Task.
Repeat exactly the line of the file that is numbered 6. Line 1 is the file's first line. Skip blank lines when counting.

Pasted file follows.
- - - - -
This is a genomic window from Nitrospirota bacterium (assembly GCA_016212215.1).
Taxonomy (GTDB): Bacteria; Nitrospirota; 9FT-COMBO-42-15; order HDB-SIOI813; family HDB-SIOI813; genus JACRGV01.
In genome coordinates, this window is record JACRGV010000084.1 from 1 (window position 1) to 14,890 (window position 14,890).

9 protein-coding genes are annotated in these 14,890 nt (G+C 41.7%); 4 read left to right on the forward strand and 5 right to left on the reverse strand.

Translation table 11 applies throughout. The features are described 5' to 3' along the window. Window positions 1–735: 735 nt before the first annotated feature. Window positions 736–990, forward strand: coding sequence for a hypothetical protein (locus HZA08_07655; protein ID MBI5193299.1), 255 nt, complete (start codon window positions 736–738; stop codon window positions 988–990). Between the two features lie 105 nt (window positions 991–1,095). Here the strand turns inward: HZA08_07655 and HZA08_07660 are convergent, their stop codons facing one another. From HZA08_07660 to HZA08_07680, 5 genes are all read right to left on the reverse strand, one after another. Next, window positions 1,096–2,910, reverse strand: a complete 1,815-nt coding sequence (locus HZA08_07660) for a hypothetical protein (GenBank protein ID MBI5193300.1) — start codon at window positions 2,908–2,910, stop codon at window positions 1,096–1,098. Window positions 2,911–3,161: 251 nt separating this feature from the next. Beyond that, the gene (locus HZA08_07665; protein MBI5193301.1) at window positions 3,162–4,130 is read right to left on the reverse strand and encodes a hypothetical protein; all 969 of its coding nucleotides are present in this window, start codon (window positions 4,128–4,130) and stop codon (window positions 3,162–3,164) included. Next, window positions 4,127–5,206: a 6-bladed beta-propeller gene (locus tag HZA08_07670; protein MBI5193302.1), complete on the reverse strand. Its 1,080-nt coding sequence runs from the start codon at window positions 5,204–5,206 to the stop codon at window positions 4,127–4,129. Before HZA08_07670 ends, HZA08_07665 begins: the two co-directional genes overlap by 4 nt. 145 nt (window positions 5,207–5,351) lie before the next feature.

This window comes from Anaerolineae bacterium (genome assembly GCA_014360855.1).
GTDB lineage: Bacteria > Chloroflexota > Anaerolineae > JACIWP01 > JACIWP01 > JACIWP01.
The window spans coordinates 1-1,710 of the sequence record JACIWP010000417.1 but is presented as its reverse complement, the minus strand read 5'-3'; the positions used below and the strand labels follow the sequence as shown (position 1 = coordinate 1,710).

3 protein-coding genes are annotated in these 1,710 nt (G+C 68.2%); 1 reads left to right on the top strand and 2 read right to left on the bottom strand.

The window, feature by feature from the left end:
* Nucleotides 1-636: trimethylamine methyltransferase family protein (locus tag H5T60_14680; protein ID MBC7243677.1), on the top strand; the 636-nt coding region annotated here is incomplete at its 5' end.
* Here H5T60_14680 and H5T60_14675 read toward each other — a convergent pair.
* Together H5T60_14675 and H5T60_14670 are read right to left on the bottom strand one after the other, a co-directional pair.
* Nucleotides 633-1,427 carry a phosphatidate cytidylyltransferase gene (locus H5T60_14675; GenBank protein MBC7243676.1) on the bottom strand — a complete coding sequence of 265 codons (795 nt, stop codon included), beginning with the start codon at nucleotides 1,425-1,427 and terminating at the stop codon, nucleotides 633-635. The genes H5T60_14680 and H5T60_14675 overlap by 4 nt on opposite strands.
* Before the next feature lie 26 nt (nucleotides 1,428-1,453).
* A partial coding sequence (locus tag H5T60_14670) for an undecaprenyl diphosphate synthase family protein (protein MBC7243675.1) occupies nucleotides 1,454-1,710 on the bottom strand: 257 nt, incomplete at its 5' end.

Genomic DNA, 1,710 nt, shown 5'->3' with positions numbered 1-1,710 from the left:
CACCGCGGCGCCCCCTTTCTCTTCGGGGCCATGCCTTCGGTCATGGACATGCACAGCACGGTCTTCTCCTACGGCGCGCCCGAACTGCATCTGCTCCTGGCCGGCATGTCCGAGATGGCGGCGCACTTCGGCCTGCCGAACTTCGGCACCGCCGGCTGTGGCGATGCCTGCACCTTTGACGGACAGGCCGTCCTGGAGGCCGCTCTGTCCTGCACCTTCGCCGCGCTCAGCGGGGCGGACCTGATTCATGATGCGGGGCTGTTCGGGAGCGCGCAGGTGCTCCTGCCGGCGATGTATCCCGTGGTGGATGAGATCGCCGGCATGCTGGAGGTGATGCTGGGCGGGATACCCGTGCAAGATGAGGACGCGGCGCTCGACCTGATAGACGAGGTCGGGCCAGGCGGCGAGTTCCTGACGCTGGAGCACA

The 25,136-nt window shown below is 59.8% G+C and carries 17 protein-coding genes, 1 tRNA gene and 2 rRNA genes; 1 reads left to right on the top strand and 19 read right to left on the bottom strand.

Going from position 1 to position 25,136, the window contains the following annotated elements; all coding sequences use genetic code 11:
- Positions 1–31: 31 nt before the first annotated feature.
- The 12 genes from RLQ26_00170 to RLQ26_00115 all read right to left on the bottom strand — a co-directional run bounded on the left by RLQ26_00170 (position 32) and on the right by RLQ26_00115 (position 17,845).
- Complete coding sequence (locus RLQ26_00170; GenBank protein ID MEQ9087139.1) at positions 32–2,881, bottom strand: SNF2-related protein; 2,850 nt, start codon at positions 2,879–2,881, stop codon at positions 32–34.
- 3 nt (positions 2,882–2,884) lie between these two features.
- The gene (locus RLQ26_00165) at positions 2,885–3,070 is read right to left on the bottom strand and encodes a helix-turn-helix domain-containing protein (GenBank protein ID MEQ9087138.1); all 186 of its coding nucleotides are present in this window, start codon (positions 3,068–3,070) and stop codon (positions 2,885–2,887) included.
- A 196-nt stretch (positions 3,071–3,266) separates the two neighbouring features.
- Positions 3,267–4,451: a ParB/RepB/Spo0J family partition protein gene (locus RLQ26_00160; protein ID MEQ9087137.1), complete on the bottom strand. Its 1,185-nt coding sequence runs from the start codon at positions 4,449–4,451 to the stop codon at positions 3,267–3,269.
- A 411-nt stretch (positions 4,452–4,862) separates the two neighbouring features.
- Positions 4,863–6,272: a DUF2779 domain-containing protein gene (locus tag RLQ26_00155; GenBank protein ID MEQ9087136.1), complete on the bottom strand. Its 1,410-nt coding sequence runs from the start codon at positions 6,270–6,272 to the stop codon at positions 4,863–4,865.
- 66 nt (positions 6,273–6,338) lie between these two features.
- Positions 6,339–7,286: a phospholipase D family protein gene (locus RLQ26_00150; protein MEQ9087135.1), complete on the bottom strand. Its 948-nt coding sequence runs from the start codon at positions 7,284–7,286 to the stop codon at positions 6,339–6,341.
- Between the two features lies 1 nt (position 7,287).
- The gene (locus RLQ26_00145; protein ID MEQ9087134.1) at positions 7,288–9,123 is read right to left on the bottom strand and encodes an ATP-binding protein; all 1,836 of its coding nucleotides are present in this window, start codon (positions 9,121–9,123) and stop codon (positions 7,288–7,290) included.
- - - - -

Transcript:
This window comes from Anaerolineae bacterium (genome assembly GCA_014360855.1).